HIPAA 101: History and Best Practices

Posted: Feb 06, 2018

HIPAA, HIPAA, HIPAA! You are probably tired of the word, but the reality is we all deal with HIPAA on a daily basis. Consequently we can sometimes become complacent without realizing it. However, neither complacency nor ignorance is a defense when it concerns any federal law, including HIPAA. All health care providers, health care clearinghouses and health plans must follow the HIPAA Privacy Rule and the HIPAA Security Rule federal law.

HIPAA compliance can be a frightening concept, especially because non-compliance penalties can incur fines of up to $250,000 depending on the seriousness of the infraction. This is why it’s important that we all know the fundamentals of staff compliance standards in relation to the HIPAA Security Rule.

HIPAA History

The Health Insurance Portability and Accountability Act of 1996 (HIPAA), Public Law 104-191, was enacted on August 21, 1996. In 2002, the Standards for Privacy of Individually Identifiable Health Information (“Privacy Rule”) established, for the first time, a set of national standards for the protection of certain health information. The Privacy Rule addressed the use and disclosure of individuals’ health information by healthcare providers or organizations.

Changes in technology have brought shifts in multiple healthcare realms, including how protected health information (PHI) is communicated. For example, the term known as e-PHI or electronic Protected Health information, was created to address that new mode of communication. As a result of the changes, the Security Rule portion of HIPAA was established. The final regulation for the Security Rule was published February 20, 2003. The text of the final regulation can be found at 45 C.F.R. Part 160 and Part 164 - Security Standards: General rules.

The Security Rule

Although the Security Rule protects a subsection of PHI, it does not apply to PHI that is transmitted orally or in writing. The Security Rules does, however, provide additional protection for information confidentiality. There are two additional goals added to the Security Rule that pertain to e-PHI and are not part of the Privacy Rule. They are maintaining “integrity” and “availability” of e-PHI which are related to the “confidentiality” of that information. According to 45 C.F.R. § 164.304 – Security Standards: General rules, the term “integrity” purports e-PHI is not altered or destroyed in an unauthorized manner. In addition, “availability” purports e-PHI is accessible and usable on demand by an authorized person. According to 45 C.F.R. § 164.306(a) - Security Standards: General rules, covered entities must do the following:

  • Ensure the confidentiality, integrity, and availability of all e-PHI they create, receive, maintain or transmit
  • Identify and protect against reasonably anticipated threats to the security or integrity of the information
  • Protect against reasonably anticipated, impermissible uses or disclosures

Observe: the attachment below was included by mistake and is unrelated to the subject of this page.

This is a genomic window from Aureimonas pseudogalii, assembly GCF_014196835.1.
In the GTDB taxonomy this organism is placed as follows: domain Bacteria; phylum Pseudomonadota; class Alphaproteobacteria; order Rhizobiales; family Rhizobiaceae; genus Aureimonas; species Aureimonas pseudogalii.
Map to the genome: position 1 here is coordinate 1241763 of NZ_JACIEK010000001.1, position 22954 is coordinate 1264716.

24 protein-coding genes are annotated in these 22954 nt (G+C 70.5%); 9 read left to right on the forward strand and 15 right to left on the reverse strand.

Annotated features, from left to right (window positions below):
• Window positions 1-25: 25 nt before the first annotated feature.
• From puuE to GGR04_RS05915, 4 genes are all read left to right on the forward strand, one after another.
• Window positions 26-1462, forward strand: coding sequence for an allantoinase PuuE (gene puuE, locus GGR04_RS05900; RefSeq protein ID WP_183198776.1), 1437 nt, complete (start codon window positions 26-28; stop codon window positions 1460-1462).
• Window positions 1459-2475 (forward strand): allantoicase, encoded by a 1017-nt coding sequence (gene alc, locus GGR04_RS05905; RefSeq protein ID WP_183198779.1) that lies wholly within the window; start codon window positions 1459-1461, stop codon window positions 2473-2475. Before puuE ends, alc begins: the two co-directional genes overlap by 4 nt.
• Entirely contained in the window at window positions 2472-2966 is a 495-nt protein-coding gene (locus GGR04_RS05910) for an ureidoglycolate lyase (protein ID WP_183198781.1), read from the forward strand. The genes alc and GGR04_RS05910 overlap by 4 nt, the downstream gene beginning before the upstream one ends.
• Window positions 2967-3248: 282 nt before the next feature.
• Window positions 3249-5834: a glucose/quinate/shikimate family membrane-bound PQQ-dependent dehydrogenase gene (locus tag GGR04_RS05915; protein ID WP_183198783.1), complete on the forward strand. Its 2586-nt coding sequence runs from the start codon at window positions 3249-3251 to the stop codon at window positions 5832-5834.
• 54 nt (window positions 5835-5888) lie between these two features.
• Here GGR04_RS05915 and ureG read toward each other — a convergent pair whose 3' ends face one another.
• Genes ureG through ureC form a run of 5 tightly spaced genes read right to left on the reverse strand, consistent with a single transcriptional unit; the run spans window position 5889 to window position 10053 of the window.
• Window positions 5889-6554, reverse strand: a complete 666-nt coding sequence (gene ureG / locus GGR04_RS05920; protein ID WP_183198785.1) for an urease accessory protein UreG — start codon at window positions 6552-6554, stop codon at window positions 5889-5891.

• Ensure compliance by their workforce

More on Protected Health Information (PHI)

Protected Health Information is “all individually identifiable health information held or transmitted by a covered entity, or its business associates, in any form of media.” (CMS, 2003). This includes: name, address, names of relatives, birth date, telephone number, Social Security number, medical record number, health plan number, photograph, or any other unique identifier. It also includes demographic data that relates to the provision of the patient’s health care, payment for the provision of health care services, and physical or mental health or condition, regardless if it pertains to past, present or future.

Best Practices to Follow Regarding PHI:

  • Minimize occurrences of others overhearing patient information. Do not use a patient’s entire name within hearing distance of others.
  • Secure all paperwork containing PHI by placing in a drawer or folder when not in use. Cover charts so patient names are not visible. Never leave records or other PHI unattended.
  • NEVER share passwords.
  • Close computer programs containing patient information when not in use.
  • Always use a cover sheet when faxing PHI.
  • Properly dispose of information by shredding files that are no longer needed.
  • Patient information should not be emailed to or from personal email or via any texts.
  • Patient information may be emailed in a password protected file via a secured server. The password should be shared in a separate email
  • Do not share information about any person being cared for with anyone other than colleagues who need the information; and then only the minimum necessary information.
  • Do not share/discuss patient information, including but not limited to, diagnoses on any social media site.

As caregivers we must remember that we have a great responsibility to protect our clients’ and patients’ health information through HIPAA compliance. We must do whatever we can to ensure we maintain the integrity, confidentiality, and availability of all e-PHI at all times. It is not just legally required, but it is the right thing to do.

Bethany Nichols, PTA

Director of Medical Review, Century Rehabilitation

References:

45 C.F.R. § 164.306(a) - Security Standards: General rules. (n.d.).

http://www.hhs.gov/hipaa/index.html

http://www.carecloud.com/continuum/14-best-practic...

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To learn more, please email Bethany Nichols, Director of Medical Review, at bethany.nichols@centuryrehab.com.